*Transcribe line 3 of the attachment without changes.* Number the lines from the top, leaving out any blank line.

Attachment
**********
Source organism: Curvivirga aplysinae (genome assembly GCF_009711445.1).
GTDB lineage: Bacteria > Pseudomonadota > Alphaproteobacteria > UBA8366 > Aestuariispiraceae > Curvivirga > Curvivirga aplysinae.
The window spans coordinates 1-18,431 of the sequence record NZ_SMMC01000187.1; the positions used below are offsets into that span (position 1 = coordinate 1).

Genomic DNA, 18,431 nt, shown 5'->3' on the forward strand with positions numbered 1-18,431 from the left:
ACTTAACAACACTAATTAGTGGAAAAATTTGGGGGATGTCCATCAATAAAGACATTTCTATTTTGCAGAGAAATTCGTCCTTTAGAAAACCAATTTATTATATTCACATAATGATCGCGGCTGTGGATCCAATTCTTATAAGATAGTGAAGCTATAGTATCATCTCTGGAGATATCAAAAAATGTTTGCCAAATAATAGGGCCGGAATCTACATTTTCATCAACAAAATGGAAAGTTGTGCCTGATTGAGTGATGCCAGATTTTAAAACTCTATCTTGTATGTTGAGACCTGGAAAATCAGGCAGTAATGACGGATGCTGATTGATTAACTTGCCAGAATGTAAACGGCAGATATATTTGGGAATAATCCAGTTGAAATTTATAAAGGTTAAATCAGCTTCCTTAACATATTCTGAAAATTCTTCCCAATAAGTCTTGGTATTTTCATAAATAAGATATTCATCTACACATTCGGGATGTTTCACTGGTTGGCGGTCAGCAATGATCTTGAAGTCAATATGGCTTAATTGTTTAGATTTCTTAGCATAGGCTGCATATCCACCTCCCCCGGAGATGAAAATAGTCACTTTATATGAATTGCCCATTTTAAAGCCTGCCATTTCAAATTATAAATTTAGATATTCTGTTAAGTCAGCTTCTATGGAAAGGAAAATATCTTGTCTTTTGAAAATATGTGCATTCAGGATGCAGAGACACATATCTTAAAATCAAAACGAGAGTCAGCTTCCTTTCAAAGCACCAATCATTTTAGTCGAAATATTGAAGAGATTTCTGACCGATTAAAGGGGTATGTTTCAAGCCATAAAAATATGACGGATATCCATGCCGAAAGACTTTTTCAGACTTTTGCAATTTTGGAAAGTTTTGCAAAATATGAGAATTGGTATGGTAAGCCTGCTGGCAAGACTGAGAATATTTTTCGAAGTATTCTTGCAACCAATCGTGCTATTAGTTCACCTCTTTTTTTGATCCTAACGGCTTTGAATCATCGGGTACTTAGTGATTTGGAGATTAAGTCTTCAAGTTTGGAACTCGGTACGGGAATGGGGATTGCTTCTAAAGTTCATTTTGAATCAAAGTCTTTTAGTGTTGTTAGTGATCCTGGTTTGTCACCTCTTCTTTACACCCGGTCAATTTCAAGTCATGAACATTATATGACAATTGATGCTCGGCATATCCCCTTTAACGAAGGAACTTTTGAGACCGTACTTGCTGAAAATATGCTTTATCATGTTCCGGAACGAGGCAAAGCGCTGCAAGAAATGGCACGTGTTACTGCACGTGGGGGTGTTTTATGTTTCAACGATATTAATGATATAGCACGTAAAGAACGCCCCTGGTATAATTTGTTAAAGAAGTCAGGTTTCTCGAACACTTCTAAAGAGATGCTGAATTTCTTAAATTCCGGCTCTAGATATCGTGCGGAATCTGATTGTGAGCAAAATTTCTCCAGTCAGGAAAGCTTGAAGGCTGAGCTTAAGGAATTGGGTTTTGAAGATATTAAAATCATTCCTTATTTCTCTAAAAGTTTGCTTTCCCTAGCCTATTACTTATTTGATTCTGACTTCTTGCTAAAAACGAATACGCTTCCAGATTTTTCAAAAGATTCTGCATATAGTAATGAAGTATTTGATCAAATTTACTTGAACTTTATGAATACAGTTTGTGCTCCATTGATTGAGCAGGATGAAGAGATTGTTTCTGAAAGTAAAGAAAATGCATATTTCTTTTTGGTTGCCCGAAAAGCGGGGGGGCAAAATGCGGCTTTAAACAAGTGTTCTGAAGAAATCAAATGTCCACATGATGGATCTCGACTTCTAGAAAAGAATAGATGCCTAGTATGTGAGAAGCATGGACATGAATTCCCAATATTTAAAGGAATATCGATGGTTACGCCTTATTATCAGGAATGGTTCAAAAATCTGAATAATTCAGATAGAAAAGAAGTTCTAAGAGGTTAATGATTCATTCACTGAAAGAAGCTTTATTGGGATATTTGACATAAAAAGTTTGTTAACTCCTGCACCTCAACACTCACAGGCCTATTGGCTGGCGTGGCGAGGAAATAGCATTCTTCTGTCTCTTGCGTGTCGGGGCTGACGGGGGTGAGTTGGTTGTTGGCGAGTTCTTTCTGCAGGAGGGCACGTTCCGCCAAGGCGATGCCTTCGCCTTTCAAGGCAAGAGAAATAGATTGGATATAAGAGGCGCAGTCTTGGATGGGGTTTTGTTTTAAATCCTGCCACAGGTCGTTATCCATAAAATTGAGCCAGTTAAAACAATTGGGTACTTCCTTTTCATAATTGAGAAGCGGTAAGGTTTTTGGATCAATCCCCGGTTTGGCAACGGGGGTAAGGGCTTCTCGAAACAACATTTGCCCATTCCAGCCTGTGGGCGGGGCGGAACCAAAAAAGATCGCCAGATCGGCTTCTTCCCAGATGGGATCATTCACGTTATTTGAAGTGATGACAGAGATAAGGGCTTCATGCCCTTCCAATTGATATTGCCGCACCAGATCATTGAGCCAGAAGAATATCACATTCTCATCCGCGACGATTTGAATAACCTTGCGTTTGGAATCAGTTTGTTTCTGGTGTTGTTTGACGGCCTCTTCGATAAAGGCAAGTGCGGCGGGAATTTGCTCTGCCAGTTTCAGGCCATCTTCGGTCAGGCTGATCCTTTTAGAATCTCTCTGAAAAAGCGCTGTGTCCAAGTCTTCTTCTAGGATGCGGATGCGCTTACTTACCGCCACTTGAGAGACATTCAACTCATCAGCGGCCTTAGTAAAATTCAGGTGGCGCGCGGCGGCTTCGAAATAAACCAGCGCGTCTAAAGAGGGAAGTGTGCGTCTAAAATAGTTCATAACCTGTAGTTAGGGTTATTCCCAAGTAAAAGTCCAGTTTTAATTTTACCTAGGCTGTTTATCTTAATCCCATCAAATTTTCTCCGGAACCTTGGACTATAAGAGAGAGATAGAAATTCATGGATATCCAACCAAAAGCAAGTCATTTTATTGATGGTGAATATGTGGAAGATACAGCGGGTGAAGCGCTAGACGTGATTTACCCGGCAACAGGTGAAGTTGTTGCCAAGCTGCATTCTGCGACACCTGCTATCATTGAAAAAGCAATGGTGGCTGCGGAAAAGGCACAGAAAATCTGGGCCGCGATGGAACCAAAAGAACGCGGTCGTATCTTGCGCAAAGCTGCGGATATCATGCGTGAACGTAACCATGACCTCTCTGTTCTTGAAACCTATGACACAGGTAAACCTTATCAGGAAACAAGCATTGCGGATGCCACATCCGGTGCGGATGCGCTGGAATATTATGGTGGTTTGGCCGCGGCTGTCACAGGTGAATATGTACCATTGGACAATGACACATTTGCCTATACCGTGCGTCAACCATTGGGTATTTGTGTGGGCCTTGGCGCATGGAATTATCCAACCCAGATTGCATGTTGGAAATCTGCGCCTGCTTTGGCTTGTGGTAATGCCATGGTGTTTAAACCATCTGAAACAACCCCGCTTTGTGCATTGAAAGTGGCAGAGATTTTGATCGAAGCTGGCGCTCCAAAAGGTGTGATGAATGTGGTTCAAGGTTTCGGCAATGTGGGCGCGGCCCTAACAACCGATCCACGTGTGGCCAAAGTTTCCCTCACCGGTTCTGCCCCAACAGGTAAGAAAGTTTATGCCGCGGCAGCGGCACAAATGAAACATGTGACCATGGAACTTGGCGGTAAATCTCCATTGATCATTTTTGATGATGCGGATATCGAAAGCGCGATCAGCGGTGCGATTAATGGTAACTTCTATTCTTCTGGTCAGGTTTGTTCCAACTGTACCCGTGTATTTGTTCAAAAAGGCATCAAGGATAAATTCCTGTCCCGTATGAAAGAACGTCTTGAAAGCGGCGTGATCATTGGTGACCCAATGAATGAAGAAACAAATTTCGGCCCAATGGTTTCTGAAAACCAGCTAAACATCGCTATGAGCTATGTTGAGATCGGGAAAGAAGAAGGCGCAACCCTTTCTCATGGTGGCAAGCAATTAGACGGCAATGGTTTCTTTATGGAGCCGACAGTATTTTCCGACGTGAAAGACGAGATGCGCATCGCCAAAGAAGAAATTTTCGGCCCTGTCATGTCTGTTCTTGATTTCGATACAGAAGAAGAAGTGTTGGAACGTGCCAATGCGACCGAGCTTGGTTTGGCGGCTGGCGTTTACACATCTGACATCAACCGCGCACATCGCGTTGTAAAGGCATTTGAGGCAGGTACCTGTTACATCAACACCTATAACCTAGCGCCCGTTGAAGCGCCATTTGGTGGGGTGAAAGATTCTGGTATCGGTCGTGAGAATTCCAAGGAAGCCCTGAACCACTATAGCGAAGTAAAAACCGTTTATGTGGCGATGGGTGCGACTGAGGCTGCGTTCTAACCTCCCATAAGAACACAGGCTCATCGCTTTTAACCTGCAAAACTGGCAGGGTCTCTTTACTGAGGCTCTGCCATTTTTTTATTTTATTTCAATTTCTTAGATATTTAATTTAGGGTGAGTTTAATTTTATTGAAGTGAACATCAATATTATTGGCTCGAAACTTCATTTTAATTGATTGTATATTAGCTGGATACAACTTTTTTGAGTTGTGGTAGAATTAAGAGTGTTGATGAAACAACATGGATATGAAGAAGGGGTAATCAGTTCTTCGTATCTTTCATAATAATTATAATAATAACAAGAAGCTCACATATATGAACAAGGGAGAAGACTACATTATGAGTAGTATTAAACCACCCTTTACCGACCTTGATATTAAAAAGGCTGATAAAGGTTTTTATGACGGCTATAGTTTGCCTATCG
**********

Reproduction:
The window spans coordinates 1-18,431 of the sequence record NZ_SMMC01000187.1; the positions used below are offsets into that span (position 1 = coordinate 1).